The problem with Martial Arts

Published: Fri, 10/13/23

This time last week I was preparing to drive to Salisbury to lead a course on Saturday. We had six people attend, which seemed to be just the right number in the circumstances and we worked with the four sticks which are the basis of Stav weapon training. Of course you need the physical dexterity to actually manipulate a stick, but such skills can be quite easily acquired with the right training and practice. Then the important bit is what do you want to do with the weapon? Simple drills are needed with which to train safely with another person, and each drill should build up the physical dexterity to move and use your body. Traditionally some martial arts put in a lot of effort learning long and complicated forms or katas with or without weapons. This is the cultural or ‘art’ aspect in ‘martial arts’, as black jacket grade in Lee style Kung Fu I can perform some of these forms. However, these days I call my approach to martial
arts ‘Principles Based Martial Arts’ because I have come to realise that what really matters is understanding the fundamental principles of how things work, rather than just being able to do long sequences of moves, however beautifully they are performed.
Looking back over the 50 years during which I have been involved in Martial Arts I realise that I have always been more interested in what I am learning from training rather than just learning to train. What do I come to understand from my practice? Rather than just practicing movements for the sake of it.
Regular gradings are an incentive to learn forms and other drills and there are a lot of people who achieved black belts, or even higher grades in martial arts, many years ago, but what have they done with it since? The emphasis is too often on perpetuating the system, rather than personal development in the individual. Participate, do what you are told, and we will measure your progress according to our curriculum and award you coloured belts to validate your progress. At some point you realise that belts are for holding up your trousers and providing somewhere to clip a knife pouch or a mobile phone case.
On the other hand, participation in training with other people provides a context in which to practice and thus learn from your practice. To me, the challenge for the instructor is to create an environment in which there is structured training and practice and yet encouragement of the personal development of each individual student. The challenge for each student is to participate in a training context with respect and cooperation while still developing their own understanding of principles. Finding this balance between inner and outer priorities is never going to be easy, so at least recognising the paradox is going to be a good start.
The Western principle of personal development used to be seen as apprentice, journeyman, and master. Start off with little or no knowledge and simply learn from a master as an apprentice. When ready, set out as a journeyman to put your skills to practical use, and perhaps work with others who can offer other perspectives. Then eventually be recognised as a master who can train apprentices of his or her own. This process may manifest in stages of a life time. Or, since principles apply on any scale, every skill or piece of knowledge however small, is going to be learned, worked with, and then mastered, perhaps even in the space of a few hours.
Perhaps here lies the real difference between martial arts which are intended for cultural, sporting, physical fitness, and social purposes and training for genuinely managing conflict situations. A system in which there is so much to learn that no one ever tries it all, let alone masters it, creates permanent apprentices. A principles based system will be simple enough to learn the essentials quite quickly and easily. The principles learned will work in any relevant situation, and on any scale. As an example, during the second world war effective close quarter combat training was needed for commandos and for agents of the Special Operations Executive (SOE). W E Fairburn had trained the Shanghi Police in martial skills during the 1930s and was brought in to use a concentrated distilation of his combat knowledge to create a system which could be taught rapidly under war time conditions.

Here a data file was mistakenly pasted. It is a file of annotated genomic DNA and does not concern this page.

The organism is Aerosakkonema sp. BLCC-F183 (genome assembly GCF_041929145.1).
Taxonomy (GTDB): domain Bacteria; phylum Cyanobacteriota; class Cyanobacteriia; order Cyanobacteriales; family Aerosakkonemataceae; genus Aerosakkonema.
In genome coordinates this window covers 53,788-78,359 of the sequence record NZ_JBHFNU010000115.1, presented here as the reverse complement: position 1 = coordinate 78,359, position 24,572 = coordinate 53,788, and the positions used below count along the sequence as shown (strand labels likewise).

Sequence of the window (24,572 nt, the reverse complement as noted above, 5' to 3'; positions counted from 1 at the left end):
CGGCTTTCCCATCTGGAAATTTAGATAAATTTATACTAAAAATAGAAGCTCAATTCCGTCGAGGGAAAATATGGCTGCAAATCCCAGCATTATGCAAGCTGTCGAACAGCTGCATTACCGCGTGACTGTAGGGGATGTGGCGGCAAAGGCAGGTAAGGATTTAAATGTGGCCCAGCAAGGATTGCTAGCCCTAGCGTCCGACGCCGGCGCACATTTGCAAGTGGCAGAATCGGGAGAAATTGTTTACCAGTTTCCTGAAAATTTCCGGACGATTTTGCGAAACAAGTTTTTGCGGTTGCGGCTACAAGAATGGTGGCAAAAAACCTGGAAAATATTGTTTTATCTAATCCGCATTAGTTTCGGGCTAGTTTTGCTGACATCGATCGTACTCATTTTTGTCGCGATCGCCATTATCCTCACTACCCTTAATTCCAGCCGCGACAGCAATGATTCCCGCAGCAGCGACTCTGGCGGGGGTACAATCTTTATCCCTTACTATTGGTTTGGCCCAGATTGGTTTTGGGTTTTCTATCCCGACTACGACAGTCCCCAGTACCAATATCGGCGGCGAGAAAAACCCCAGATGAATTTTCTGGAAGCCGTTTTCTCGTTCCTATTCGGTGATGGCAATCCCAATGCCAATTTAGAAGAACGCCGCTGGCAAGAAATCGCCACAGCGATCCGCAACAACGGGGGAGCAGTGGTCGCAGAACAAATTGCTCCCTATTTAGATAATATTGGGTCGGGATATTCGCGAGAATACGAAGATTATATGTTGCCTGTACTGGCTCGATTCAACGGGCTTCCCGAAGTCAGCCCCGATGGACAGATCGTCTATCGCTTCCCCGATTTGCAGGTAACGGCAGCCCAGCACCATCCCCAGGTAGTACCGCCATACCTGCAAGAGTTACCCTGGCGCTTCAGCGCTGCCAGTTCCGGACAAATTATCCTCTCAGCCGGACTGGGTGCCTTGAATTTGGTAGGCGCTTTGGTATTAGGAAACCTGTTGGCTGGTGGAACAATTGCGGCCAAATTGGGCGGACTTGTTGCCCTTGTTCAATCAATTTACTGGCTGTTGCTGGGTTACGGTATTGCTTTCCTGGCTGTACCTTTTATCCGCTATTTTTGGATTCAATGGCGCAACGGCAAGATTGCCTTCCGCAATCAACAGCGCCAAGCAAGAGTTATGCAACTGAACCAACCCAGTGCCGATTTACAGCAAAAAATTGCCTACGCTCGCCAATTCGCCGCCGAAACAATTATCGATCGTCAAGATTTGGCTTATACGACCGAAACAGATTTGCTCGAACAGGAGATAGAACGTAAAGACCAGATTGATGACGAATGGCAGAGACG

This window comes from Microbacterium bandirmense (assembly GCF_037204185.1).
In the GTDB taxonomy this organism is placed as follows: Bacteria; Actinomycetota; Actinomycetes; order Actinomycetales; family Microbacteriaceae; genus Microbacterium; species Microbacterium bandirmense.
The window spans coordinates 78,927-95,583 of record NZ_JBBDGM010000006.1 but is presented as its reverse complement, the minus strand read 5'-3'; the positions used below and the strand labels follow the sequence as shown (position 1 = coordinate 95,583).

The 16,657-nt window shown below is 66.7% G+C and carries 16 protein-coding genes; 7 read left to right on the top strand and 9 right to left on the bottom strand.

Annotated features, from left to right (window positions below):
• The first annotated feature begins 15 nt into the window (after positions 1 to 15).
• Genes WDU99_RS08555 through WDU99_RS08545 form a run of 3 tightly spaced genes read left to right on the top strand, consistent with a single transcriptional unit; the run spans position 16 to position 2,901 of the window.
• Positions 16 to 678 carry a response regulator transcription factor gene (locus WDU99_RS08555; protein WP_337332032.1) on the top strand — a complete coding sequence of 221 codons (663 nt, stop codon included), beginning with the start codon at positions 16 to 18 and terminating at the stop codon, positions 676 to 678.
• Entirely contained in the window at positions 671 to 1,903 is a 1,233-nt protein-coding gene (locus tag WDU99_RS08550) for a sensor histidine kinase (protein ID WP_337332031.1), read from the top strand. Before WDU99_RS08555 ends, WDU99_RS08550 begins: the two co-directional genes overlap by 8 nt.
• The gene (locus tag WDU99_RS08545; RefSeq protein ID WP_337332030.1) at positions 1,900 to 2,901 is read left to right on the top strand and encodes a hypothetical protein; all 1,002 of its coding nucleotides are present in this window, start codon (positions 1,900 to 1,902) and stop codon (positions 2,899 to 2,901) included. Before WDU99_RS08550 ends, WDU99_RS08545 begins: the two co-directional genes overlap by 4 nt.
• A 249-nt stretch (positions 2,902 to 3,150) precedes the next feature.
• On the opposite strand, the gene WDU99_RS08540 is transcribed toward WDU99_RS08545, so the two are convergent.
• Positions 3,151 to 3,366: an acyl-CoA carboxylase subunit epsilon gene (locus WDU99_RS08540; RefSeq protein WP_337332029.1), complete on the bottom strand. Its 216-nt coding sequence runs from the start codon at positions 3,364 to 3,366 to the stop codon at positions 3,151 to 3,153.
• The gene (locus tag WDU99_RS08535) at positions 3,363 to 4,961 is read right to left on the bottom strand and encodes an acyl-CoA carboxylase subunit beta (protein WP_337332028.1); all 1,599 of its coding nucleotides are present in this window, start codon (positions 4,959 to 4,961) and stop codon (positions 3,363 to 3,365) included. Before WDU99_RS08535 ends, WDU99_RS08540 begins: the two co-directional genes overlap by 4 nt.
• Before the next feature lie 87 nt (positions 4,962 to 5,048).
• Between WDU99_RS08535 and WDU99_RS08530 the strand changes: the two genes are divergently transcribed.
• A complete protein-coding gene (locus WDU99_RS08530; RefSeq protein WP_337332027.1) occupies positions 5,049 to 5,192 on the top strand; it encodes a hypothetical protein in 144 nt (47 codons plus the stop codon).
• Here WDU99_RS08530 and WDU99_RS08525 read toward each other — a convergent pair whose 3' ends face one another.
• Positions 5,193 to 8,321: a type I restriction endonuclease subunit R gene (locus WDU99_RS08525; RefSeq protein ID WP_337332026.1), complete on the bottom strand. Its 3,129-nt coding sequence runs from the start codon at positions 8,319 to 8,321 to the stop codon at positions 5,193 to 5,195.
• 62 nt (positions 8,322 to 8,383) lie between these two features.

During peacetime the majority of people have no interest in martial training at all. Those who do have an interest will mainly practice for cultural, social, or sporting reasons. However, as you may have noticed, circumstances can change in sudden and terrifying ways. When ordinary people do realise a need for self-protection then the person with knowledge of martial arts may be looked to for appropriate training. Somewhere in that 100 movement form which qualified you for a black belt there may be some useful techniques, but, do you know where to find them? The best guide to finding what is actually useful in your martial system is a genuine understanding of the principles of martial arts. The most fundamental concept being that intention comes first, in the sense of asking the question: What do you want to achieve in any given situation? Once your intention is clear, what combination of action and movement will enable you to
fulfill your intention? If that intention is unrealistic, then what intention can you fulfill with your available tactical resources and opportunities for movement? Dealing with real conflict situations are really that simple, if you can be honest and clear about your intentions.
Easier to demonstrate that write about, next course is in East Yorkshire on the 4th of November
Next course in Salisbury will be on the 9th of March 2024, and I will be going deeply into these principles at the 2024 Stav camp in July next year.
Graham Butcher
21 Beaver Road
Beverley East Yorkshire HU17 0QN

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